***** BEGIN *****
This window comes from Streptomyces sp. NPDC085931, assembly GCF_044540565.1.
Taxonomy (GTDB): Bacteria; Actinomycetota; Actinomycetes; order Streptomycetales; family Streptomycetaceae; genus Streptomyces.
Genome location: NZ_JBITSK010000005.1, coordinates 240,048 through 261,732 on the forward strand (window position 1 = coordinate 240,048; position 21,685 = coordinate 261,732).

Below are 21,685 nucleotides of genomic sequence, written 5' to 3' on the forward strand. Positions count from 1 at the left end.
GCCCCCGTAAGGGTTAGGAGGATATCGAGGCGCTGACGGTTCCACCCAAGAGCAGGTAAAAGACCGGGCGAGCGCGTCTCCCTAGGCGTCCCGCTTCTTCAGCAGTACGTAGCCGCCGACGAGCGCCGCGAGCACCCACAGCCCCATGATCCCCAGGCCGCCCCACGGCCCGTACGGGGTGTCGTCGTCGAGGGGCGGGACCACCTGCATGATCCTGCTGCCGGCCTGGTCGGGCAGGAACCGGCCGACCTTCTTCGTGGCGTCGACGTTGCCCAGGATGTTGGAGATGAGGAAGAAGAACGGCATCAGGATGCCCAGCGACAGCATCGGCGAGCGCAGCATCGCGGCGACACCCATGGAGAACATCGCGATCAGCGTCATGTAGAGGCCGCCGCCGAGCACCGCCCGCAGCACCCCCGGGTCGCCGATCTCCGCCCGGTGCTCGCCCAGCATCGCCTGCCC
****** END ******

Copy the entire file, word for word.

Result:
This window comes from Streptomyces sp. NPDC085931, assembly GCF_044540565.1.
Taxonomy (GTDB): Bacteria; Actinomycetota; Actinomycetes; order Streptomycetales; family Streptomycetaceae; genus Streptomyces.
Genome location: NZ_JBITSK010000005.1, coordinates 240,048 through 261,732 on the forward strand (window position 1 = coordinate 240,048; position 21,685 = coordinate 261,732).

Below are 21,685 nucleotides of genomic sequence, written 5' to 3' on the forward strand. Positions count from 1 at the left end.
GCCCCCGTAAGGGTTAGGAGGATATCGAGGCGCTGACGGTTCCACCCAAGAGCAGGTAAAAGACCGGGCGAGCGCGTCTCCCTAGGCGTCCCGCTTCTTCAGCAGTACGTAGCCGCCGACGAGCGCCGCGAGCACCCACAGCCCCATGATCCCCAGGCCGCCCCACGGCCCGTACGGGGTGTCGTCGTCGAGGGGCGGGACCACCTGCATGATCCTGCTGCCGGCCTGGTCGGGCAGGAACCGGCCGACCTTCTTCGTGGCGTCGACGTTGCCCAGGATGTTGGAGATGAGGAAGAAGAACGGCATCAGGATGCCCAGCGACAGCATCGGCGAGCGCAGCATCGCGGCGACACCCATGGAGAACATCGCGATCAGCGTCATGTAGAGGCCGCCGCCGAGCACCGCCCGCAGCACCCCCGGGTCGCCGATCTCCGCCCGGTGCTCGCCCAGCATCGCCTGCCC